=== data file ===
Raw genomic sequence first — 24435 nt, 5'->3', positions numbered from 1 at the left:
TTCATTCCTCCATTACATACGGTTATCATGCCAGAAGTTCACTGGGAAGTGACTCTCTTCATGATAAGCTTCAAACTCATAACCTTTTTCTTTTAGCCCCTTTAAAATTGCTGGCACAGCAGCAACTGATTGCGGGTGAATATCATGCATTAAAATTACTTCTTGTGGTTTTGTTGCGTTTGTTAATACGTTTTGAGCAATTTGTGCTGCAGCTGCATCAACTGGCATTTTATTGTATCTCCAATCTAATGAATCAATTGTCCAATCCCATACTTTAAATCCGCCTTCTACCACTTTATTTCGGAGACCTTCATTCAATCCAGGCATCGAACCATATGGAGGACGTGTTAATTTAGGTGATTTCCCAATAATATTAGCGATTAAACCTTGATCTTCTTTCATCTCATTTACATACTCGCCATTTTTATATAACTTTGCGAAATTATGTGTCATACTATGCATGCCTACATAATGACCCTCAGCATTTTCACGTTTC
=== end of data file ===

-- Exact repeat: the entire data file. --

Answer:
Raw genomic sequence first — 24435 nt, 5'->3', positions numbered from 1 at the left:
TTCATTCCTCCATTACATACGGTTATCATGCCAGAAGTTCACTGGGAAGTGACTCTCTTCATGATAAGCTTCAAACTCATAACCTTTTTCTTTTAGCCCCTTTAAAATTGCTGGCACAGCAGCAACTGATTGCGGGTGAATATCATGCATTAAAATTACTTCTTGTGGTTTTGTTGCGTTTGTTAATACGTTTTGAGCAATTTGTGCTGCAGCTGCATCAACTGGCATTTTATTGTATCTCCAATCTAATGAATCAATTGTCCAATCCCATACTTTAAATCCGCCTTCTACCACTTTATTTCGGAGACCTTCATTCAATCCAGGCATCGAACCATATGGAGGACGTGTTAATTTAGGTGATTTCCCAATAATATTAGCGATTAAACCTTGATCTTCTTTCATCTCATTTACATACTCGCCATTTTTATATAACTTTGCGAAATTATGTGTCATACTATGCATGCCTACATAATGACCCTCAGCATTTTCACGTTTC